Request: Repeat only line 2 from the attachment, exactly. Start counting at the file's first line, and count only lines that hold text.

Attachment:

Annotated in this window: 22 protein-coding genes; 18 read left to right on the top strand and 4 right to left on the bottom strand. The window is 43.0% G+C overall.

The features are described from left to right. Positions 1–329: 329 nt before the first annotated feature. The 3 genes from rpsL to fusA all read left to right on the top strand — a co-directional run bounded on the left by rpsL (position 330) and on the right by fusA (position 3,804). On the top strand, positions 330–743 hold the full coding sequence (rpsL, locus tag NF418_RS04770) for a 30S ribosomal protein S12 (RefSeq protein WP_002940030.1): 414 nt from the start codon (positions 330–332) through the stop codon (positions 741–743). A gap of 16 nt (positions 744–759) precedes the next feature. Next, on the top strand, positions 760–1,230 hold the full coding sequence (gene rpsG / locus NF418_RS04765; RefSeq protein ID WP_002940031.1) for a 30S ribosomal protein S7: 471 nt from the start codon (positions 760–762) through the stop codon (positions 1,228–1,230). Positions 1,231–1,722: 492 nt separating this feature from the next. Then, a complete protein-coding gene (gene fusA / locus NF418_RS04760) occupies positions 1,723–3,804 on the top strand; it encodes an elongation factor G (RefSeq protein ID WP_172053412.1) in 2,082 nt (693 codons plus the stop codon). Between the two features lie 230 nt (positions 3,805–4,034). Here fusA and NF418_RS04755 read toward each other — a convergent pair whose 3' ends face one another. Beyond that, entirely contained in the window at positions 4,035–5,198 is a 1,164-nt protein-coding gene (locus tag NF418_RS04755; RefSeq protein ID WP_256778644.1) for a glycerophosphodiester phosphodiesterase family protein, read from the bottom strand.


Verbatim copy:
The features are described from left to right. Positions 1–329: 329 nt before the first annotated feature. The 3 genes from rpsL to fusA all read left to right on the top strand — a co-directional run bounded on the left by rpsL (position 330) and on the right by fusA (position 3,804). On the top strand, positions 330–743 hold the full coding sequence (rpsL, locus tag NF418_RS04770) for a 30S ribosomal protein S12 (RefSeq protein WP_002940030.1): 414 nt from the start codon (positions 330–332) through the stop codon (positions 741–743). A gap of 16 nt (positions 744–759) precedes the next feature. Next, on the top strand, positions 760–1,230 hold the full coding sequence (gene rpsG / locus NF418_RS04765; RefSeq protein ID WP_002940031.1) for a 30S ribosomal protein S7: 471 nt from the start codon (positions 760–762) through the stop codon (positions 1,228–1,230). Positions 1,231–1,722: 492 nt separating this feature from the next. Then, a complete protein-coding gene (gene fusA / locus NF418_RS04760) occupies positions 1,723–3,804 on the top strand; it encodes an elongation factor G (RefSeq protein ID WP_172053412.1) in 2,082 nt (693 codons plus the stop codon). Between the two features lie 230 nt (positions 3,805–4,034). Here fusA and NF418_RS04755 read toward each other — a convergent pair whose 3' ends face one another. Beyond that, entirely contained in the window at positions 4,035–5,198 is a 1,164-nt protein-coding gene (locus tag NF418_RS04755; RefSeq protein ID WP_256778644.1) for a glycerophosphodiester phosphodiesterase family protein, read from the bottom strand.